13-Year-Old Starts First Day at Georgia Tech as Aerospace Engineering Student

Caleb Anderson realizes his dream of being a student at Georgia Tech at just 13 years old.

Caleb Anderson stunned the world when his family shared a now viral story highlighting just how gifted he was — reading the U.S. Constitution at the age of 2 and starting high school at just 10.

His brilliance caught the attention of admissions offices at colleges around the country. When asked about his future, he was clear that his dream school was Georgia Tech where he’d hope to major in aerospace engineering. Anderson was accepted to Georgia Tech in Spring 2021. 

A dream realized, on Monday, he was among the thousands of students welcomed to Georgia Tech’s campus for the first day of fall classes. While most 13 year olds are starting middle school, Anderson started his first day as a sophomore with an integral calculus class.

When asked about his first day, Anderson said, “It was pretty interesting.” He also admitted that he’d underestimated how large the campus is, calling it “massive.” Despite the size, he says he did feel at home on campus. He shared that as the day of classes went on, his nerves subsided, and he was excited to be starting this journey. “This is the kind of school I have been wanting to go to for a very long time, and I am finally here,” he added.

His parents, Kobi and Claire Anderson, were right by his side for his first day. He jokingly referred to his dad as his “chauffeur.” The Andersons beamed with pride about the experience but also expressed that it was unnerving. “Have we prepared him enough?” his mother questioned. “Have we taught him enough about failure?”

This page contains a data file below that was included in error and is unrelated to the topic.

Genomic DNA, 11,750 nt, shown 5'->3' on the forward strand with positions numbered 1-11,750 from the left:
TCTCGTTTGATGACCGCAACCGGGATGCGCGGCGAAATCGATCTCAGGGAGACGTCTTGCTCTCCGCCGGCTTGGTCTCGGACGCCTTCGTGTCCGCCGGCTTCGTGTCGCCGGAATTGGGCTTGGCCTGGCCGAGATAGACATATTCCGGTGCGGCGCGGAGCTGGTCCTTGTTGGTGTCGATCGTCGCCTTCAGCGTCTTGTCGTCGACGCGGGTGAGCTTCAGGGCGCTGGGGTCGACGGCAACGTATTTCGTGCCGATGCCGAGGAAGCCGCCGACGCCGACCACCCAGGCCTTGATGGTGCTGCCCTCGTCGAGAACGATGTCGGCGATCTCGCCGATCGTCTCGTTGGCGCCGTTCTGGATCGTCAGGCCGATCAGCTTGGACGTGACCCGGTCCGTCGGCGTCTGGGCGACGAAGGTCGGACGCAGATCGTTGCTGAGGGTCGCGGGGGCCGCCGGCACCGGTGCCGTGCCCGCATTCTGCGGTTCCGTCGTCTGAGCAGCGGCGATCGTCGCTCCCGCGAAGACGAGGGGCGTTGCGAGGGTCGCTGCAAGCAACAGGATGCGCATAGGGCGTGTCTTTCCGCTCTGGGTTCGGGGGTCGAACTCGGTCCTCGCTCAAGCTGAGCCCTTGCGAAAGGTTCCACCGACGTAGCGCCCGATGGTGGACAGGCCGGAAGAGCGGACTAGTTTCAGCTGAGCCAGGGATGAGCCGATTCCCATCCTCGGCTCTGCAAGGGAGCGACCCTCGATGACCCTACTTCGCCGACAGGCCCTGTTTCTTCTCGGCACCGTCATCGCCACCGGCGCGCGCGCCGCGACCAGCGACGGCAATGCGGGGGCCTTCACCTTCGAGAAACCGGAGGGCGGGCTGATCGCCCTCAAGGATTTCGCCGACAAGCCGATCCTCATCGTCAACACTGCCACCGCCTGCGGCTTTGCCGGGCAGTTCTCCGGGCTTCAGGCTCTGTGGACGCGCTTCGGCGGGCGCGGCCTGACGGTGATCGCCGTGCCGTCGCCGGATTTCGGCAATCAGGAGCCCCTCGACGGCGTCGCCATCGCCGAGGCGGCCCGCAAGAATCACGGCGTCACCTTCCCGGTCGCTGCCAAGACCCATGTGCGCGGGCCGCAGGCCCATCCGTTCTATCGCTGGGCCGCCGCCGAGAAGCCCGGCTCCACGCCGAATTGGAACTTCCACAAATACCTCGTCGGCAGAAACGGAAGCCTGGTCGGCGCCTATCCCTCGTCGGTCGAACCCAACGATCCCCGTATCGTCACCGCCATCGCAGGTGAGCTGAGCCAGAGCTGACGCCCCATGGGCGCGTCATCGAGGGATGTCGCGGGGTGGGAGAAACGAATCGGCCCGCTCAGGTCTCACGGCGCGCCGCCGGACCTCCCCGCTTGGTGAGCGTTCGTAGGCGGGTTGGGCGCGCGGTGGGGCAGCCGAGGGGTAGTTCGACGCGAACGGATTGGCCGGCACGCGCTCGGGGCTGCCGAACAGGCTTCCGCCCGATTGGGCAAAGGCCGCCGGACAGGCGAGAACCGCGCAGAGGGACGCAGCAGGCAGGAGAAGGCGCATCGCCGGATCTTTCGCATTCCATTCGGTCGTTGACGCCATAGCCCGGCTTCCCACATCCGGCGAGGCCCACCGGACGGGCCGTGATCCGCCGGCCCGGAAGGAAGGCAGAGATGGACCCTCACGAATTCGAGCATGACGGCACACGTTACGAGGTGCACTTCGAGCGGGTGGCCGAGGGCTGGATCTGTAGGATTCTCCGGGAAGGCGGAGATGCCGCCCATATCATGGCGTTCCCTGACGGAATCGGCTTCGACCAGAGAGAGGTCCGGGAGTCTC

But his father says, “He’s willing to be stretched. He knows how to get back from a punch … and continues to strive.”

Anderson is the youngest student on Georgia Tech’s campus, and he doesn’t take that for granted. As a young African American boy, he understands the magnitude of being a positive and inspirational influence in his community. His mom hopes that by continuing to share his story that their family can help to “shift the perspective of what you see when you see a young Black man. This could be a future aerospace engineer.”

Despite garnering the world’s attention for being a genius, Anderson continues to lead with humility. He revealed it wasn’t until he was sitting in his second lecture class of the day that he thought to himself, “Wow, maybe I am advanced.” 

When he’s not studying to be an engineer, he’s a normal teen that likes to sleep in — and, admittedly, procrastinates. He also says that some people believe that things come easily to him, but that is not the case. 

“I am really proud of him, but I am really grateful to Georgia Tech for opening a door of opportunity to a student like Caleb,” said his mom. 

While on campus, Anderson is hoping to join clubs like the Ramblin’ Rocket Club. His long-term goals include earning a master’s degree from Georgia Tech, pursuing a career at SpaceX, and starting his own company. His top goal is to pay it forward, saying, “I want to help others that may just need nurturing and resources.”

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